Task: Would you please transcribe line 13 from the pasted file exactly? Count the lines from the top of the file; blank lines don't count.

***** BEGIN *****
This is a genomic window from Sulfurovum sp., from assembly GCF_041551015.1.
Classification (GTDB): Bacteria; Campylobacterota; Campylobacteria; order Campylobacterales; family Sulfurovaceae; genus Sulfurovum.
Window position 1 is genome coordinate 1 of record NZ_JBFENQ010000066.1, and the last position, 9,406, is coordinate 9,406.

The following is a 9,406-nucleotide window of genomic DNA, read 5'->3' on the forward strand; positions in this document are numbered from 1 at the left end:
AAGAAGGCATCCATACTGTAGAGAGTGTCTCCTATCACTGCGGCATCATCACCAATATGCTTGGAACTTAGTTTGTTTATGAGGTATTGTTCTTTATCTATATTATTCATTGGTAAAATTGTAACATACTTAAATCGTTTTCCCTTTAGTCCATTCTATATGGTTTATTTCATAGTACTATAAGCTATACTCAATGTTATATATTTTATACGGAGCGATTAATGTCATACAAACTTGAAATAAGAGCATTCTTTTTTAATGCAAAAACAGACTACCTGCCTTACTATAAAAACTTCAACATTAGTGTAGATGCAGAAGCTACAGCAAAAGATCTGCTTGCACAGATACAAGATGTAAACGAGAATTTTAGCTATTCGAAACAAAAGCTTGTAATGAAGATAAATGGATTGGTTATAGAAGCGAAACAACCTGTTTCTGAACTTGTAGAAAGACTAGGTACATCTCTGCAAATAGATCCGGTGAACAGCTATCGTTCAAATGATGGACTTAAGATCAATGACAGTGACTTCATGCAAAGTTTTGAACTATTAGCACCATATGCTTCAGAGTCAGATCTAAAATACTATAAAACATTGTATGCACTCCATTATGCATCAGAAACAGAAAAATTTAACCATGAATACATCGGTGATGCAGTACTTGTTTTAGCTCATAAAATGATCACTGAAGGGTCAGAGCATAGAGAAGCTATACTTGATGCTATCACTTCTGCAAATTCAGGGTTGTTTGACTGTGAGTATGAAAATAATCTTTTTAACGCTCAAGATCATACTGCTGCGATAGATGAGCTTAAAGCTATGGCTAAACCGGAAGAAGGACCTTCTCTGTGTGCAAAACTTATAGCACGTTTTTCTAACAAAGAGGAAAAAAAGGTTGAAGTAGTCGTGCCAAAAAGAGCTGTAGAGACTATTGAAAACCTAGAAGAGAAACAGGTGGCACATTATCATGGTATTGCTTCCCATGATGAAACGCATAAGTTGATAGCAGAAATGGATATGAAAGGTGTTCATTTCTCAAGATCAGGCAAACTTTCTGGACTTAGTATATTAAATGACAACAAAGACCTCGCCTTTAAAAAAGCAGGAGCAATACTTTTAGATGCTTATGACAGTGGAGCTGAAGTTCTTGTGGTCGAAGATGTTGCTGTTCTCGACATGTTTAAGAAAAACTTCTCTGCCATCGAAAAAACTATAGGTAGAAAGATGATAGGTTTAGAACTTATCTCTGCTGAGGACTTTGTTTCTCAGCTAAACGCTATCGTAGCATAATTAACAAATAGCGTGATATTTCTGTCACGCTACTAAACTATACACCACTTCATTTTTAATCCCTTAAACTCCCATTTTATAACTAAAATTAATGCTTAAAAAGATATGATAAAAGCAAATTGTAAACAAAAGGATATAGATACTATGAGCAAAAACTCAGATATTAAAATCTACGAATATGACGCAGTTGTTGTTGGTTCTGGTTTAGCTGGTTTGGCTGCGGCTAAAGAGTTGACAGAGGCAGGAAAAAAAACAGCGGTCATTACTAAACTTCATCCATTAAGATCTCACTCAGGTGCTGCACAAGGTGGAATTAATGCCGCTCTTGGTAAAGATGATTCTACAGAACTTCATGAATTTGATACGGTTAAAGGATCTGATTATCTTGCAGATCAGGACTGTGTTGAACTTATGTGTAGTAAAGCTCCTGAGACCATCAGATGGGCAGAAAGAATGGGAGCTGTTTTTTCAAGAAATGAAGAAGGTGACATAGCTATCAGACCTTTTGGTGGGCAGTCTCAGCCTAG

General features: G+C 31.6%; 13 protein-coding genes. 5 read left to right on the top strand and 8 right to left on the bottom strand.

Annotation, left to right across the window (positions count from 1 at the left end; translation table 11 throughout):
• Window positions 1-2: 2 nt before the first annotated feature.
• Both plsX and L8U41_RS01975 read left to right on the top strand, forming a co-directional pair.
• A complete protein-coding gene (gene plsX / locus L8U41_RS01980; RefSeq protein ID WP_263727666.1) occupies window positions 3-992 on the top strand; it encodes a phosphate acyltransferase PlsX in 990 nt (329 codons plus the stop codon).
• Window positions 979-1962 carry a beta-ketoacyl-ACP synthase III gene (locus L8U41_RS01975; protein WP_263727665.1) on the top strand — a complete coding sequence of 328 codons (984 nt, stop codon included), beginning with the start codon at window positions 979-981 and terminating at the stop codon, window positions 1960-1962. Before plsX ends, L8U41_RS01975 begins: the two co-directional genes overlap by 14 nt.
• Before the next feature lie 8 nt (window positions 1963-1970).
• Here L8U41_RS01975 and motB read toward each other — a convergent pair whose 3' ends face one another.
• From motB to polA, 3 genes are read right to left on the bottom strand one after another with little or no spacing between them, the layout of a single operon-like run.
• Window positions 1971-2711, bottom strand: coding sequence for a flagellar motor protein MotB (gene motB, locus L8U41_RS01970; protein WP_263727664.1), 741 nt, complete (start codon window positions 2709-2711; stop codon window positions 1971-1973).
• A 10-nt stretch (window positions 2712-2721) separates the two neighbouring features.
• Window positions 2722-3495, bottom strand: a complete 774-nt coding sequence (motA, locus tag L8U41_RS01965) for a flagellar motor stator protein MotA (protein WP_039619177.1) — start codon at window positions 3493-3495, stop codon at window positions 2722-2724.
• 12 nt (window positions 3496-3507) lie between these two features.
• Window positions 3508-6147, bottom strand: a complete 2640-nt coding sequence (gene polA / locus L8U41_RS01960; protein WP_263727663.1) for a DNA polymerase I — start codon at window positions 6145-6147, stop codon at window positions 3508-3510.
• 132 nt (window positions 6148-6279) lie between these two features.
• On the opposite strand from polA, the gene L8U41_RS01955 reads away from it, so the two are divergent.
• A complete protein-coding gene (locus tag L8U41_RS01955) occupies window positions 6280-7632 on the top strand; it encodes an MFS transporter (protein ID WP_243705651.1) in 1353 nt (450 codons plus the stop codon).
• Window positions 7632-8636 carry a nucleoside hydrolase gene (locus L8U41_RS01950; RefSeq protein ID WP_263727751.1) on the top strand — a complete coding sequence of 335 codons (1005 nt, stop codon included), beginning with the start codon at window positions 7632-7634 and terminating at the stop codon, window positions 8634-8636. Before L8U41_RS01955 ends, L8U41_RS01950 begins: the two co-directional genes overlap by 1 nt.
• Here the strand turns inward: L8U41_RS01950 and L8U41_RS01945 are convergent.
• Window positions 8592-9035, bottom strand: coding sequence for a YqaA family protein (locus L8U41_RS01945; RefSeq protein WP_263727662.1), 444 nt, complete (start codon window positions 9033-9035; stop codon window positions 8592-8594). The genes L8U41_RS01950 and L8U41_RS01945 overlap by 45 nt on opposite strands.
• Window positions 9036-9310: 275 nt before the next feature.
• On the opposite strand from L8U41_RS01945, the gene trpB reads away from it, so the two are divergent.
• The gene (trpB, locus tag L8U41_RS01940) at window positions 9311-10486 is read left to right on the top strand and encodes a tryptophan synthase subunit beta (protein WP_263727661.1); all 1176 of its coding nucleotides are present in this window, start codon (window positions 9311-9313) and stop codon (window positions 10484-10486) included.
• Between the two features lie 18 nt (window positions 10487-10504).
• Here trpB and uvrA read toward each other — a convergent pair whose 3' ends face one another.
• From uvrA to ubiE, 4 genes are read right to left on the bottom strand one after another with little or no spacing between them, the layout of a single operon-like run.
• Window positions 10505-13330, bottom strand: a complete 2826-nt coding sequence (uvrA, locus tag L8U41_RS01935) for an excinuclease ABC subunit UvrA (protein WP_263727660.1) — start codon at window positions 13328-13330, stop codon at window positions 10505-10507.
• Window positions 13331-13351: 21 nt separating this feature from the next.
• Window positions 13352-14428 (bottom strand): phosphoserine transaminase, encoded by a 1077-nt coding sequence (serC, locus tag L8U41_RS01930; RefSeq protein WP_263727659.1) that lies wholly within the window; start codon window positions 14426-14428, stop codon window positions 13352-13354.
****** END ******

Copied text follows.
• Here L8U41_RS01975 and motB read toward each other — a convergent pair whose 3' ends face one another.